Luke says he thinks people like the notion of not having known about a place before and therefore discovering it. "A lot of them come in and say: 'I didn't even know this was here!' Slowly, I've seen a huge change in the clientele.

"We have people who seem to be more aware of their food - it's becoming a bit more of a destination," he adds. "We've got people ringing up and booking for lunch, and coming in for a whole afternoon.

"Plus, we have a website now. Last time I looked, we were getting, on average, 2,000 hits per month, from nothing in 18 months."

So what sort of dishes does the Golden Boar have to offer? "A mix of traditional pub food with a dining menu to give the kitchen a chance to really shine. On the bar menu we've got fresh beer-battered fish & chips, while on the à la carte menu we do pan-fried sea bass with smoked mash as well as baby shrimp and pancetta bacon dressing," says Luke. "We've just launched our autumn menu too. That includes things like venison and Welsh rarebit."

"It's all seasonal and we try to keep everything as local as we can," he adds. "On our menu, location gets mentioned a lot. We'll say: 'Chippenham Park honey' and 'Suf-folk lamb' to highlight where it's from."

However, as Luke points out: "It's not all about the food. Often, people come in for the atmosphere."

It's something The Golden Boar's staff feel strongly about - creating an experience and a special time for people. But sometimes creating a special experience for customers involves not only meeting expectations but going beyond them, challenging diners to embrace something unfamiliar.

Luke remembers that when the team moved into the pub, they included a standard chicken dish on the menu to answer apparent demand from locals. But it never sold. "When our locals first used to come in, they'd compare us with what was here before, note that there was no chicken on the menu and ask why," he says. "We had a lot of people asking for chicken, so we put it on the menu, but it didn't sell."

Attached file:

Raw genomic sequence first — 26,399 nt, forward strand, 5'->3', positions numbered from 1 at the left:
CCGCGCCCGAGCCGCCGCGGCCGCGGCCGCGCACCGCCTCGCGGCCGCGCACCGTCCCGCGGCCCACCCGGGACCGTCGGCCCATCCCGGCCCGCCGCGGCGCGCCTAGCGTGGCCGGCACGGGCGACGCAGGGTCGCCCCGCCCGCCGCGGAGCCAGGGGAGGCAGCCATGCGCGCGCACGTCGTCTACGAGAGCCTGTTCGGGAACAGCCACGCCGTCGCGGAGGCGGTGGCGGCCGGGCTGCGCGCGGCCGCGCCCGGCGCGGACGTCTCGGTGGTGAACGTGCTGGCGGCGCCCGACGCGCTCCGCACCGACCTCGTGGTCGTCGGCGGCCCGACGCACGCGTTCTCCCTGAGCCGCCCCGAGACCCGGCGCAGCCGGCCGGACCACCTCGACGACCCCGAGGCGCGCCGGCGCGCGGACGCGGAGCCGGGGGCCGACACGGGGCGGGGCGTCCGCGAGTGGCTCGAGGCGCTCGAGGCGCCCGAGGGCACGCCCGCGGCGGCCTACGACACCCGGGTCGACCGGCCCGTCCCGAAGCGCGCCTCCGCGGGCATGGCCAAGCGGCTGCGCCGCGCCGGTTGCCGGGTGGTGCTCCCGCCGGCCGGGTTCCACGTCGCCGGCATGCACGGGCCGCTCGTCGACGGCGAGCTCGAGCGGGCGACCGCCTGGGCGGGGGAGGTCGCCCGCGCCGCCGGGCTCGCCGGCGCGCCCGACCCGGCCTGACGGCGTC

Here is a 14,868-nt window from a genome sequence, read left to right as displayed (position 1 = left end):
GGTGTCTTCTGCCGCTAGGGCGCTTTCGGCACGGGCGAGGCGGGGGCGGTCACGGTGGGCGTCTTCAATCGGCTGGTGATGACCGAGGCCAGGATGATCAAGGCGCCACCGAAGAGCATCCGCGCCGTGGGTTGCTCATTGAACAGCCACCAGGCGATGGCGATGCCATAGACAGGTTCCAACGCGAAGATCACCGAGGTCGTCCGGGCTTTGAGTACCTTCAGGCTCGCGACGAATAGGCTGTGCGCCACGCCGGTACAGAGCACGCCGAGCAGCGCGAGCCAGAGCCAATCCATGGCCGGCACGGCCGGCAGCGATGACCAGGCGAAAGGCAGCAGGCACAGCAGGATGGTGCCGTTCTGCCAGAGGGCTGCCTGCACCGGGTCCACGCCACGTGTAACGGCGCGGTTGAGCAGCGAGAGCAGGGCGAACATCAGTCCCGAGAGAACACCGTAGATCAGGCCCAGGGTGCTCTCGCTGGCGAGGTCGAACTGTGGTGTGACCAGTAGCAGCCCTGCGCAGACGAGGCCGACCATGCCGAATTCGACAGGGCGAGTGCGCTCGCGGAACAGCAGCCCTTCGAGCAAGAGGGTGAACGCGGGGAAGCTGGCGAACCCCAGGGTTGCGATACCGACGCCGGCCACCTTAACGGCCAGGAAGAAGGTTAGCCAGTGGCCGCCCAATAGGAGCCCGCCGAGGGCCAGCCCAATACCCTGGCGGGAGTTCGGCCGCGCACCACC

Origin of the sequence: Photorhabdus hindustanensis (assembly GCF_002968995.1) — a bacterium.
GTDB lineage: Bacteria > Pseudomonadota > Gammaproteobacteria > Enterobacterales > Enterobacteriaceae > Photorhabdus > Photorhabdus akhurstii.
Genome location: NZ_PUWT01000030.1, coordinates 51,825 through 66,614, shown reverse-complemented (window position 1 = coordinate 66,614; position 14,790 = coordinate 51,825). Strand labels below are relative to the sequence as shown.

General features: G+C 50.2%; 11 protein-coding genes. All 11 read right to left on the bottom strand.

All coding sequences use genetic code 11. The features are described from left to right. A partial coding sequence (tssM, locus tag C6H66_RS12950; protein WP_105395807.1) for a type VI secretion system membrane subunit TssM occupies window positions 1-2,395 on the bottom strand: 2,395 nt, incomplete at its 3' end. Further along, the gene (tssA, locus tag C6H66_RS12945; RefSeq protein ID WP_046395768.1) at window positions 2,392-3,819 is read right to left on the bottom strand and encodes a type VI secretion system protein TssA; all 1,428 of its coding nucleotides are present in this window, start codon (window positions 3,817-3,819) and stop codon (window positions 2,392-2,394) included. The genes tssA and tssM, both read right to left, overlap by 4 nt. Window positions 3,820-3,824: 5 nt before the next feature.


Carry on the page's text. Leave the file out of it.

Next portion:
Why not? Could it be that the clamour for chicken on the menu was not based on what customers actually wanted to eat, but was simply a reaction to a menu that didn't seem to match their expectations of what pub food had always represented?

Luke says: "People were just used to seeing it there. It's routine, but not necessarily what they want".

The Golden Boar is appealing for its lack of chicken dish. Its less ordinary approach. Its attitude.

It serves as a reminder to all licensees running great country pubs that also deserve the description of 'hidden gem', to remember that what people expect from their average day is not always as far-reaching as what they'd really enjoy.

Routine is everyday - it's the stuff you have to do, but not the stuff you really want. "I'm not sure if people like going into supermarkets now," says Luke. He's right, of course. They don't like it. If only there were an opportunity for pubs in all of this.

Golden Boar suppliers

MEAT​: Burtons Butchers

VEGETABLES​: Accent Fresh

FISH​: Wyken Provisions 01638 555157


CHEESE​: Hamish Johnston